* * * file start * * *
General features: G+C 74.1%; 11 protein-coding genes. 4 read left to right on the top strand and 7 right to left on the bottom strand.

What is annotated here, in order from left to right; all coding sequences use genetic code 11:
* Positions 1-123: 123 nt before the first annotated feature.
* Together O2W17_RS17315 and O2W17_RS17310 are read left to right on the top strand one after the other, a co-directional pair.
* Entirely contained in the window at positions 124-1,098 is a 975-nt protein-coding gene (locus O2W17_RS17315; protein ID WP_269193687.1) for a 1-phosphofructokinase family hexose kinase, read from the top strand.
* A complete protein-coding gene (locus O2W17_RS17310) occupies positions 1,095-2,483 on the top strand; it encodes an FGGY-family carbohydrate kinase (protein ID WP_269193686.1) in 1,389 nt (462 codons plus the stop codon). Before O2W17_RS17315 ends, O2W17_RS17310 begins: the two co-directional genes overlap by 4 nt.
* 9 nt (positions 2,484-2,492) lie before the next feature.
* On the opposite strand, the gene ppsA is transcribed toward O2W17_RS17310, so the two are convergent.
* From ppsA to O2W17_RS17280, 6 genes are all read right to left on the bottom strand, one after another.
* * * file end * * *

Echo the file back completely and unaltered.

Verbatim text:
General features: G+C 74.1%; 11 protein-coding genes. 4 read left to right on the top strand and 7 right to left on the bottom strand.

What is annotated here, in order from left to right; all coding sequences use genetic code 11:
* Positions 1-123: 123 nt before the first annotated feature.
* Together O2W17_RS17315 and O2W17_RS17310 are read left to right on the top strand one after the other, a co-directional pair.
* Entirely contained in the window at positions 124-1,098 is a 975-nt protein-coding gene (locus O2W17_RS17315; protein ID WP_269193687.1) for a 1-phosphofructokinase family hexose kinase, read from the top strand.
* A complete protein-coding gene (locus O2W17_RS17310) occupies positions 1,095-2,483 on the top strand; it encodes an FGGY-family carbohydrate kinase (protein ID WP_269193686.1) in 1,389 nt (462 codons plus the stop codon). Before O2W17_RS17315 ends, O2W17_RS17310 begins: the two co-directional genes overlap by 4 nt.
* 9 nt (positions 2,484-2,492) lie before the next feature.
* On the opposite strand, the gene ppsA is transcribed toward O2W17_RS17310, so the two are convergent.
* From ppsA to O2W17_RS17280, 6 genes are all read right to left on the bottom strand, one after another.